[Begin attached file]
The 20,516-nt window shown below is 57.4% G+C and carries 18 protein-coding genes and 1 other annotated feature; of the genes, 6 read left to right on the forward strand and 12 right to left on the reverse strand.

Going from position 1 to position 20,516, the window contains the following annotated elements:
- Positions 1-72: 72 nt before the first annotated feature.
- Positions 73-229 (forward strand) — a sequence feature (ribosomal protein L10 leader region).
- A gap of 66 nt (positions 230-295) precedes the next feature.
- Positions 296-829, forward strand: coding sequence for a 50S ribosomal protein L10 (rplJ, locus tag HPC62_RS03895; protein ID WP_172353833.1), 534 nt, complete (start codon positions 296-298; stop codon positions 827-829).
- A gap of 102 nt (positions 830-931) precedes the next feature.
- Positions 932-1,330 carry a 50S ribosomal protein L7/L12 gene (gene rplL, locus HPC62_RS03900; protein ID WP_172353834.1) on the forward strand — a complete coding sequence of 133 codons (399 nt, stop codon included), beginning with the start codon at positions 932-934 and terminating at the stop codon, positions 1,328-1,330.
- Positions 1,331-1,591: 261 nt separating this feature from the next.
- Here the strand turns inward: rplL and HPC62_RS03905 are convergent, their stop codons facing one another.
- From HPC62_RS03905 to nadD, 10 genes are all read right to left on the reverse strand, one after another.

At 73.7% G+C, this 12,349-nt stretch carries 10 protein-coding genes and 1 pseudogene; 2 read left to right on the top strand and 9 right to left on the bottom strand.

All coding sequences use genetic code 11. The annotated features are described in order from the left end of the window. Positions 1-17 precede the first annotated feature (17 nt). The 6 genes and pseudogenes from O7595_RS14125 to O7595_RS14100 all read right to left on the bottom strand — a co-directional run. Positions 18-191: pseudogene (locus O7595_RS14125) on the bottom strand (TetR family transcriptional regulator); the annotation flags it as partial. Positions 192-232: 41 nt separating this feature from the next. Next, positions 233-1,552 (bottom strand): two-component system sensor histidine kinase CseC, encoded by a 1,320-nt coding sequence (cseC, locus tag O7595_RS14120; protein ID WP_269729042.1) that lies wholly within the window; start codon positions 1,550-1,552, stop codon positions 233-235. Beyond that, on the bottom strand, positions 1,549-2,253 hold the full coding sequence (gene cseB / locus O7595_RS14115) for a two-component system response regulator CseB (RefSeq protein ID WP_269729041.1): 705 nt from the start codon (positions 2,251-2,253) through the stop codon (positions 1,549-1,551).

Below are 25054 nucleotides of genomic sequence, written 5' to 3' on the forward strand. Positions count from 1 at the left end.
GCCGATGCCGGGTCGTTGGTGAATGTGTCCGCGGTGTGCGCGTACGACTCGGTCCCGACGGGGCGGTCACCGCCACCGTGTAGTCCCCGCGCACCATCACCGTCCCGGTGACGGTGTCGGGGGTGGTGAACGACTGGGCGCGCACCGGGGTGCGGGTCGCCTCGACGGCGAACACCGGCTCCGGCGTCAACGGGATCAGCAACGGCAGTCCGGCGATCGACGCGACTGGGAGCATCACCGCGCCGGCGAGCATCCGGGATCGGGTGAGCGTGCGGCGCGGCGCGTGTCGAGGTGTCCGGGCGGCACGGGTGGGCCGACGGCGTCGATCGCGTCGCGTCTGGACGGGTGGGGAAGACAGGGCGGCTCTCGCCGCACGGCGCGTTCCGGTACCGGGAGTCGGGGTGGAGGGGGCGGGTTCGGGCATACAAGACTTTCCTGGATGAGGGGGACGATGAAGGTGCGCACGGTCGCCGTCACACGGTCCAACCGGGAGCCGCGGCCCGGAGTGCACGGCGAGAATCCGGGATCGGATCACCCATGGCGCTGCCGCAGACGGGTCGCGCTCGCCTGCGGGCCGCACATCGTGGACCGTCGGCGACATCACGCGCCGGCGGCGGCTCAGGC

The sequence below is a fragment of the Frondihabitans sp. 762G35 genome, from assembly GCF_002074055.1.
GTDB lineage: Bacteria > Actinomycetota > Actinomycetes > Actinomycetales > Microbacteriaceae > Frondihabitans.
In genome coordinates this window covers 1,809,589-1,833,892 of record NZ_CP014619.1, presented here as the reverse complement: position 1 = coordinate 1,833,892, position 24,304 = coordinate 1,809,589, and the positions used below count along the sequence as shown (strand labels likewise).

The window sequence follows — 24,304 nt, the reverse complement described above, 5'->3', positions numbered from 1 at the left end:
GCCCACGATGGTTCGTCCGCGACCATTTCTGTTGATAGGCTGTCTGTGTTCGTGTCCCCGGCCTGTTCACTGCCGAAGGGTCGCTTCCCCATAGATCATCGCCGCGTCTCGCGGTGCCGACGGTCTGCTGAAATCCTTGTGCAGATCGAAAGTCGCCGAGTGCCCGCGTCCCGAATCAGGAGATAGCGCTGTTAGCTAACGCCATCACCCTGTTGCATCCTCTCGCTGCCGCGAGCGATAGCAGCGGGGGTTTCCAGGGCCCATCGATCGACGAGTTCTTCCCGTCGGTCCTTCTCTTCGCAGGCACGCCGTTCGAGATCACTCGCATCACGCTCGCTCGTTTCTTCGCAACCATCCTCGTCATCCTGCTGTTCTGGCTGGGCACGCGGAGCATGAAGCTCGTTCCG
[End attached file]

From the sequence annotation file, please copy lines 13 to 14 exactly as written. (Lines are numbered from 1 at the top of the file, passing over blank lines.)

All coding sequences use genetic code 11. The annotated features are described in order from the left end of the window. Positions 1-17 precede the first annotated feature (17 nt). The 6 genes and pseudogenes from O7595_RS14125 to O7595_RS14100 all read right to left on the bottom strand — a co-directional run. Positions 18-191: pseudogene (locus O7595_RS14125) on the bottom strand (TetR family transcriptional regulator); the annotation flags it as partial. Positions 192-232: 41 nt separating this feature from the next. Next, positions 233-1,552 (bottom strand): two-component system sensor histidine kinase CseC, encoded by a 1,320-nt coding sequence (cseC, locus tag O7595_RS14120; protein ID WP_269729042.1) that lies wholly within the window; start codon positions 1,550-1,552, stop codon positions 233-235. Beyond that, on the bottom strand, positions 1,549-2,253 hold the full coding sequence (gene cseB / locus O7595_RS14115) for a two-component system response regulator CseB (RefSeq protein ID WP_269729041.1): 705 nt from the start codon (positions 2,251-2,253) through the stop codon (positions 1,549-1,551).

Below are 25054 nucleotides of genomic sequence, written 5' to 3' on the forward strand. Positions count from 1 at the left end.